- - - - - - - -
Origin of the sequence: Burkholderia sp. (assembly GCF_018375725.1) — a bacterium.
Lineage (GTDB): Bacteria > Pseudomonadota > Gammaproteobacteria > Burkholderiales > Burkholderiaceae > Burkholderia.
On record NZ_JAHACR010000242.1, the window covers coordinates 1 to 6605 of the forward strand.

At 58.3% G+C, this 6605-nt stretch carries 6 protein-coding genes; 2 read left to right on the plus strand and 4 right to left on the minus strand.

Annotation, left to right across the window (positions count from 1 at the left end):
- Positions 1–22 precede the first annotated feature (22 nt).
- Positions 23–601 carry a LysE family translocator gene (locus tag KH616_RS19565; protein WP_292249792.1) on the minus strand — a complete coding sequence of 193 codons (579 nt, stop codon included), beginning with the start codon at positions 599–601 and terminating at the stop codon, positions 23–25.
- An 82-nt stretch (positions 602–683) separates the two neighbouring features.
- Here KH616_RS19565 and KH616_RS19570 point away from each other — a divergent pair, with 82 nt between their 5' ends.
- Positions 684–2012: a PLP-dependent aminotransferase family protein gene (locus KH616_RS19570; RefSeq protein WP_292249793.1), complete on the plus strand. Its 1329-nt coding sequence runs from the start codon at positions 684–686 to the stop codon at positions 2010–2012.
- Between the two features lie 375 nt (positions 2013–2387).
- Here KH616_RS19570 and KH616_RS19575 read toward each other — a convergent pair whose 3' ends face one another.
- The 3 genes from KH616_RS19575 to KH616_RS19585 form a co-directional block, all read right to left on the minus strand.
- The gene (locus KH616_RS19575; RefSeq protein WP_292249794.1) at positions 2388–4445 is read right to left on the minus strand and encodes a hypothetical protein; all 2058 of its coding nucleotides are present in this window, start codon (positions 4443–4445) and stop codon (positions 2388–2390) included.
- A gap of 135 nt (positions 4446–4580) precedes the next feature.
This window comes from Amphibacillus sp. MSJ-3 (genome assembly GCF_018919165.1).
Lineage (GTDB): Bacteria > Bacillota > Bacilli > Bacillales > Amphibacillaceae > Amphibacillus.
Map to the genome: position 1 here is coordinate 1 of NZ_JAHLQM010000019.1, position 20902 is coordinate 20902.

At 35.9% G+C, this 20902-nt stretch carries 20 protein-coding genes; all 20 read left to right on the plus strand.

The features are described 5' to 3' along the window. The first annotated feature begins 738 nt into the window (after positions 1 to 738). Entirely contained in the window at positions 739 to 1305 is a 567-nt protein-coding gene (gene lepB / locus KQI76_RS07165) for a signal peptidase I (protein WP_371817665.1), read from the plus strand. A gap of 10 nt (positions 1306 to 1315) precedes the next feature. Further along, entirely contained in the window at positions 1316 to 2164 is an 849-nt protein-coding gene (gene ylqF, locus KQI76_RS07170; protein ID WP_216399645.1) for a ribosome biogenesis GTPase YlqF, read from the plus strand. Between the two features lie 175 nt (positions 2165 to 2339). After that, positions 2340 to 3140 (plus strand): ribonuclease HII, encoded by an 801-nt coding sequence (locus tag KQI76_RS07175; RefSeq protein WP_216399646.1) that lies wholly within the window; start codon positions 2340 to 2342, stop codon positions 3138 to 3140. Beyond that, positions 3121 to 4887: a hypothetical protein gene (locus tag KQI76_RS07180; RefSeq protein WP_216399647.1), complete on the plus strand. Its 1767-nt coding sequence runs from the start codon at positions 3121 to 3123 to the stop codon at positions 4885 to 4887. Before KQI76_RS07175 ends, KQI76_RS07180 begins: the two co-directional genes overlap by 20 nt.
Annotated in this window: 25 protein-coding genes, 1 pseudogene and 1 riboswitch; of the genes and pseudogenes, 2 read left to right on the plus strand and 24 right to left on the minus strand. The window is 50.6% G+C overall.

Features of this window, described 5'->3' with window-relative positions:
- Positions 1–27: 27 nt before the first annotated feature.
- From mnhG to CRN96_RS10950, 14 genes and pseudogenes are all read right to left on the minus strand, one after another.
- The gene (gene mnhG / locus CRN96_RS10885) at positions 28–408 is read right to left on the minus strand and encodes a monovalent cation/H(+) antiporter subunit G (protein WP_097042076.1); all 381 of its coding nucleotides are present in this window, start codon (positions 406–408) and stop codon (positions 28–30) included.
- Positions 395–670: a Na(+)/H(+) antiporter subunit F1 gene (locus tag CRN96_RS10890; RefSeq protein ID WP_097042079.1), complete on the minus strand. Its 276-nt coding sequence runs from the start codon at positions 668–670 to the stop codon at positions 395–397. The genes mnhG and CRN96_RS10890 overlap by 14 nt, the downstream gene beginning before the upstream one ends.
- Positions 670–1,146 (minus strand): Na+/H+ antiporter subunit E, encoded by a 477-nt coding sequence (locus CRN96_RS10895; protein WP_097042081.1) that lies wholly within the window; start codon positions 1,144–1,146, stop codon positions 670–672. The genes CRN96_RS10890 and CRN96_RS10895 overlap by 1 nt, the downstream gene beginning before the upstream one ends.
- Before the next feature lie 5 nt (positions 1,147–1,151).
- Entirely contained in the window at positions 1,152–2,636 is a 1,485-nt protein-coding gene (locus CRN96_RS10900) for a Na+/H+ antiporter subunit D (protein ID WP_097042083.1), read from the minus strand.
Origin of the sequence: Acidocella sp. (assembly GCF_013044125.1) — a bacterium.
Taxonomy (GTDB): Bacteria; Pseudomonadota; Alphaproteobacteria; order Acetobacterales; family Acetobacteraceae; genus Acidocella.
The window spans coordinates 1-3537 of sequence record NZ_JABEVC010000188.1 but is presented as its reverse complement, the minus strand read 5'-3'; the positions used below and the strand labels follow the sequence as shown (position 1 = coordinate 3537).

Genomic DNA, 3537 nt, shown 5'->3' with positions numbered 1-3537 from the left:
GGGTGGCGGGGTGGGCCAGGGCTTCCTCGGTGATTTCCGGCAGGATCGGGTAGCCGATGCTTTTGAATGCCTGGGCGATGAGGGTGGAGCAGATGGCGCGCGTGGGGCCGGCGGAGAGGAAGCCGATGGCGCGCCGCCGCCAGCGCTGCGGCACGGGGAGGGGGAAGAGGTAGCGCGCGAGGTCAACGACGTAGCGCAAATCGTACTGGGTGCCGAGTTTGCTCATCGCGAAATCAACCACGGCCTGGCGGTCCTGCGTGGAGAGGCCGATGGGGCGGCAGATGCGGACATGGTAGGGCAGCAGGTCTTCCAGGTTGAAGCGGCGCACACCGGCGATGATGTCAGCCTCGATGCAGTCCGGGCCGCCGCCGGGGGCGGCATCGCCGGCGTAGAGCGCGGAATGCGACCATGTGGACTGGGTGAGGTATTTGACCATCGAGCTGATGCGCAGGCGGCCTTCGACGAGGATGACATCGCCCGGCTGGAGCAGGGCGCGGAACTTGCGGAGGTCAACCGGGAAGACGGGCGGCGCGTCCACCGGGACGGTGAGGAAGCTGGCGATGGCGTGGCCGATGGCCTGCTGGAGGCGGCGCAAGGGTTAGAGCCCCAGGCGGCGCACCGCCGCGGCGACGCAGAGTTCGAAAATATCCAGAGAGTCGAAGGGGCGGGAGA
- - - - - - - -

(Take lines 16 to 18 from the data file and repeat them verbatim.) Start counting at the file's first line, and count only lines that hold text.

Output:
This window comes from Amphibacillus sp. MSJ-3 (genome assembly GCF_018919165.1).
Lineage (GTDB): Bacteria > Bacillota > Bacilli > Bacillales > Amphibacillaceae > Amphibacillus.
Map to the genome: position 1 here is coordinate 1 of NZ_JAHLQM010000019.1, position 20902 is coordinate 20902.